IT professionals are the new guardians of ethical tech – but which global model should you follow?

A photo transition showing the US flag blending into the Chinese flag, which then blends into the EU flag
(Image credit: Getty Images)

Formerly relegated to an operational and technical role, IT professionals now wield significant influence. They play a pivotal role in reshaping the narrative surrounding technology, tasked with ensuring that technology serves humanity, rather than perpetuating societal inequalities. IT Leaders are becoming a peer ally to their CXOs, bridging the knowledge gaps between business, societal impact and technical possibilities of digitalisation.

In the contemporary landscape, technology is no longer agnostic. It’s imbued with ethics and biases, shaping the very fabric of society, and the development of algorithms and AI systems necessitates a critical examination of their ethical implications. However, the diverging approaches adopted by global powers underscore the ethical problems inherent in technological development.

It's within this global context that IT professionals must navigate the complexities of technological advancement with a steadfast commitment to ethics – and that means choosing one of three global ethical models.

The United States approach

An aerial photo of Apple's ring-shaped Apple Park headquarters, located in Cupertino, California

Apple Park in Cupertino, California (Image credit: Getty Images)

The United States has long been synonymous with technological innovation and entrepreneurship, driven by a culture of free-market capitalism and a relentless pursuit of progress. Silicon Valley has served as the epicentre of the global tech industry and home to some of the world's most influential companies, including Google, Apple, Facebook, and Amazon.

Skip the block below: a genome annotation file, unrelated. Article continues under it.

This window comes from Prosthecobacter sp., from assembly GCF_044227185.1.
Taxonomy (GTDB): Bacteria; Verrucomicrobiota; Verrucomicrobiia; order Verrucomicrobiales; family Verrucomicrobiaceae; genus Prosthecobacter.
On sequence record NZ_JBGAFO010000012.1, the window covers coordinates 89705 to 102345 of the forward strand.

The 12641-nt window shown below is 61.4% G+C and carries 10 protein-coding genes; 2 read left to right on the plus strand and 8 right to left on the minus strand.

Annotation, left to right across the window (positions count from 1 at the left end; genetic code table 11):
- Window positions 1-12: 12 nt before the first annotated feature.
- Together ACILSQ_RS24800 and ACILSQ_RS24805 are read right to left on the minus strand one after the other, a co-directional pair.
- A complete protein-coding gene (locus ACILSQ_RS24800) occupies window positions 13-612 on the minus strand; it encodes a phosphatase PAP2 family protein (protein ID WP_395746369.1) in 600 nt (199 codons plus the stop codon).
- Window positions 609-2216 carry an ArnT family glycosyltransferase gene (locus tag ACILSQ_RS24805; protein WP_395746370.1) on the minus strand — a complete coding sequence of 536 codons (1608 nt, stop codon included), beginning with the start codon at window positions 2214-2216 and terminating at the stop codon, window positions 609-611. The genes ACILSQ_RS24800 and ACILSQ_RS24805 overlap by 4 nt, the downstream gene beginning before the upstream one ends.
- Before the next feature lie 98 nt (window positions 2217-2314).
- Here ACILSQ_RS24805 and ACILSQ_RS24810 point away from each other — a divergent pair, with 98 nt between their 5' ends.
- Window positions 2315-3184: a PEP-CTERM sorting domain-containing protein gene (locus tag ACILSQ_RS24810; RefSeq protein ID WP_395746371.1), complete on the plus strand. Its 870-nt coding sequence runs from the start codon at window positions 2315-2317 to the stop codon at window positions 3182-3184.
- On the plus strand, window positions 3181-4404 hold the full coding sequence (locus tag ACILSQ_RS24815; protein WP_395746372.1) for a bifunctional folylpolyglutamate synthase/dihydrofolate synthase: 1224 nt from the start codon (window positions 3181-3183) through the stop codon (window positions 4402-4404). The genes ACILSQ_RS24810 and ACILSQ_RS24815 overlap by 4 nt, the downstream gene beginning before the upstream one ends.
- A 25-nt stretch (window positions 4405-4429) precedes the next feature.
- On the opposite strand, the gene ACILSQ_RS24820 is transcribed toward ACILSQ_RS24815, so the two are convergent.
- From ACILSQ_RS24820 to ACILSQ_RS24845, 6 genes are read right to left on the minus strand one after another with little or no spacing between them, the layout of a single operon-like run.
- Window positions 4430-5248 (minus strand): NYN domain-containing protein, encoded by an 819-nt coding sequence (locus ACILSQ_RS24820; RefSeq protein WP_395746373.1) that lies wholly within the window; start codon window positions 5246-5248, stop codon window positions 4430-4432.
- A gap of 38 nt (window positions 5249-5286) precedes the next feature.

The prevailing ethos surrounding technology in the US is one of innovation at all costs, where tech has always followed a mantra of ‘break it till you make it’, and government policy is largely reactionary. Companies are encouraged to push the boundaries of what is possible, often at the expense of ethical considerations, as the federal government has historically taken a hands-off approach to regulating the technology sector, fostering an environment of minimal government intervention and allowing companies to operate with relative autonomy.

This approach has facilitated rapid technological development but has also led to serious concerns regarding data privacy, antitrust violations, and the concentration of wealth and power in the hands of a few tech giants.

The China approach

An aerial photo of Shenzhen, China, showing the city's sky scrappers and green parks

Shenzhen, China, often referred to as 'China's Silicon Valley' (Image credit: Getty Images)

In contrast to the US model of innovation-at-all-costs capitalism, China has adopted a more centralised approach, characterised by state control, strategic planning, and a focus on technological sovereignty. 

The Chinese Communist Party has made this a top priority, viewing tech as essential for achieving economic growth, national security, and geopolitical influence. China's approach to technology is intertwined with its broader geopolitical ambitions, as evidenced by initiatives such as "Made in China 2025", which aims to transform China into a global leader in high-tech industries such as artificial intelligence, robotics, and telecommunications.

Additionally, China has invested heavily in infrastructure projects such as the Belt and Road Initiative, which seeks to establish a network of trade routes connecting China with countries across Asia, Africa, and Europe.

The Chinese government has also used technology to implement extensive surveillance measures, including facial recognition, biometric data collection, and the widespread monitoring of online activities. Moreover, China's "social credit system" has raised alarm bells among human rights advocates, as it assigns citizens a score based on their behaviour and social interactions, with implications for access to services, employment opportunities, and even freedom of movement.

The European Union approach